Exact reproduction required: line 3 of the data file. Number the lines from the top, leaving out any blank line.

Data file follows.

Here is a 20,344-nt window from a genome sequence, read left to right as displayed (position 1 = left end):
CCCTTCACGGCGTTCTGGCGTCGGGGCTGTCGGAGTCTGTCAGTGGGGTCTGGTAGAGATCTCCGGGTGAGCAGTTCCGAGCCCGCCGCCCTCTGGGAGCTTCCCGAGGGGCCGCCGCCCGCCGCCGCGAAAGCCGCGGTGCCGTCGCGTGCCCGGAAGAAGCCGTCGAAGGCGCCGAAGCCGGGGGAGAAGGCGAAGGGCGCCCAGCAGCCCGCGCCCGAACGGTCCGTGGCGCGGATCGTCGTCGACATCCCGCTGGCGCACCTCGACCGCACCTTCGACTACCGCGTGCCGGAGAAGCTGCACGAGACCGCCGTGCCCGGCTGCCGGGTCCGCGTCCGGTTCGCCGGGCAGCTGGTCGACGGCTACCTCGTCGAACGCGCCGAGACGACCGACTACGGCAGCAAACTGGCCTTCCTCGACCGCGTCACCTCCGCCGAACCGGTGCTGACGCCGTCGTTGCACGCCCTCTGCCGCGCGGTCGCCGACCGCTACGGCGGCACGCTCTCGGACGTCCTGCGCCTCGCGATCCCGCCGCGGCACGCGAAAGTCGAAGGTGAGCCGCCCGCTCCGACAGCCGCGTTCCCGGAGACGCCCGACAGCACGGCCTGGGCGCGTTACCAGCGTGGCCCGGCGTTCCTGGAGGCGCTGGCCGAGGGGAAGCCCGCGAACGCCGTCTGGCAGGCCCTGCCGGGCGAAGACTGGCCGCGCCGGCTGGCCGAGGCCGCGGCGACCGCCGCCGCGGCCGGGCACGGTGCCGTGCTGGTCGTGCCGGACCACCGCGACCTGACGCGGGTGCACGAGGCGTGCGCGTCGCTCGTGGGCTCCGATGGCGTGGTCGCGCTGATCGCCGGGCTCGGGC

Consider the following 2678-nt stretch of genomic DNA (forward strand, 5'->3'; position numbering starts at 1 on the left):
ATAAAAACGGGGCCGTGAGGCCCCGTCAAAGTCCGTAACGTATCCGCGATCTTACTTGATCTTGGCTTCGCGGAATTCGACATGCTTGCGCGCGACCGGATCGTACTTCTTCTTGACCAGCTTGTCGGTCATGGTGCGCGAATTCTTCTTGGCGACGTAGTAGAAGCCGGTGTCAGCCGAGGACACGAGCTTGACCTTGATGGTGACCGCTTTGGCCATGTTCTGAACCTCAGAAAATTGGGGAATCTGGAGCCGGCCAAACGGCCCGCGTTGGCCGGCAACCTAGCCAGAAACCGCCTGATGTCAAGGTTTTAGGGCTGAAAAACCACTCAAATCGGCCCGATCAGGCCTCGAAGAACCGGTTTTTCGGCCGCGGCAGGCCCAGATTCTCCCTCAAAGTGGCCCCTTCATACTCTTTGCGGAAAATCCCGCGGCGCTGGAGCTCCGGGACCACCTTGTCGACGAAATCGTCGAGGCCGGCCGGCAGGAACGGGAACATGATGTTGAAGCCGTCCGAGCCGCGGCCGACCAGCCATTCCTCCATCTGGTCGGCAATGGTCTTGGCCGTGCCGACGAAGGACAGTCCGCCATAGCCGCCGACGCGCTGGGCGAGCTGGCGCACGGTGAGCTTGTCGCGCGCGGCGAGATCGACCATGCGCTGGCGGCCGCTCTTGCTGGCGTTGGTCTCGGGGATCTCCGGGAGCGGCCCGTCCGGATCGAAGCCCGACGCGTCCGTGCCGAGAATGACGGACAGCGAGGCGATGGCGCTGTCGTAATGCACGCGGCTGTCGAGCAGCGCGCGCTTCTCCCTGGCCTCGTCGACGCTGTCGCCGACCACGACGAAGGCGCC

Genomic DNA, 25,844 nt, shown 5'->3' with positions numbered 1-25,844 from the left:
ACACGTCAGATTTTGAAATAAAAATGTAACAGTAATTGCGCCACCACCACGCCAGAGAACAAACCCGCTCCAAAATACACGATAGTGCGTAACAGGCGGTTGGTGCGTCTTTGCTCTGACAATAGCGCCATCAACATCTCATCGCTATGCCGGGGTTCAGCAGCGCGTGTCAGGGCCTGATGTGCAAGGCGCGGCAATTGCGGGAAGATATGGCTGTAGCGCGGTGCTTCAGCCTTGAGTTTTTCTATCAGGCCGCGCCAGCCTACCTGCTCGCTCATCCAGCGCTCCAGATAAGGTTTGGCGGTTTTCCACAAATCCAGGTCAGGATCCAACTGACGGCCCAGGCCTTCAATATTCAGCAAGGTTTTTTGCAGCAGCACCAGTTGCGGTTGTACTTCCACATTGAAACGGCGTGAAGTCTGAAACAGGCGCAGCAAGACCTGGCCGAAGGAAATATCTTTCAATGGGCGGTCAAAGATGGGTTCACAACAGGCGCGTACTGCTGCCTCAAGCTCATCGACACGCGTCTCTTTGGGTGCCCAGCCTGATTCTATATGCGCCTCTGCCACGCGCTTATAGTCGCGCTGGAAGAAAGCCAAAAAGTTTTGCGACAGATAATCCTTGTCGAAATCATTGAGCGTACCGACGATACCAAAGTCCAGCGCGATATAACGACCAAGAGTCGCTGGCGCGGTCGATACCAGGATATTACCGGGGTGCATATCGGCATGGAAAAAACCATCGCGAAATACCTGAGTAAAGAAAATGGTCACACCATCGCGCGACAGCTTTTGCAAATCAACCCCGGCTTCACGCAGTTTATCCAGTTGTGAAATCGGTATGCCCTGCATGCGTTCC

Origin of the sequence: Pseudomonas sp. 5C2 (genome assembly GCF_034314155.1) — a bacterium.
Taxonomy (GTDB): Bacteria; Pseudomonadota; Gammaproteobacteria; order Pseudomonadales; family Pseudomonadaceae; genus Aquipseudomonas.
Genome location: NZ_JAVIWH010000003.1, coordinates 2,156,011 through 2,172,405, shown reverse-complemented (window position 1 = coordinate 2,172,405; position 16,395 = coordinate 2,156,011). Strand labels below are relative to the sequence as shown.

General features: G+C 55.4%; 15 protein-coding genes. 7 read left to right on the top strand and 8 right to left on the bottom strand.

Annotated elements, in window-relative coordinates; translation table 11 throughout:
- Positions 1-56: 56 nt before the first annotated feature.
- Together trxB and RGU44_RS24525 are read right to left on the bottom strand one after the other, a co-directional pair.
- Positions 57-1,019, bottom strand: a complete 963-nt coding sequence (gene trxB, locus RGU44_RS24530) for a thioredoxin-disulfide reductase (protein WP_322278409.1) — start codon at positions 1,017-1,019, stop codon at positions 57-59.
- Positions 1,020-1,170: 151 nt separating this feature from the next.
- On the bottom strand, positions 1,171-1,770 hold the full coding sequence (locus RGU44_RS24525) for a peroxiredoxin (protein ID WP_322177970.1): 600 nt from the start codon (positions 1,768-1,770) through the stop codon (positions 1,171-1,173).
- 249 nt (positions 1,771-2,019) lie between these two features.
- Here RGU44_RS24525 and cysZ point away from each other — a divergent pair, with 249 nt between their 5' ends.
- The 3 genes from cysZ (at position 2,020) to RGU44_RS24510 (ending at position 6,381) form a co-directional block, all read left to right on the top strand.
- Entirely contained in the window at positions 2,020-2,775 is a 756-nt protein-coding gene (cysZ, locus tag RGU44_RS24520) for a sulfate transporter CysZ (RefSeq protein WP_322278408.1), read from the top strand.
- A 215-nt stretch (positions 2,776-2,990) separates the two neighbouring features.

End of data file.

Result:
Consider the following 2678-nt stretch of genomic DNA (forward strand, 5'->3'; position numbering starts at 1 on the left):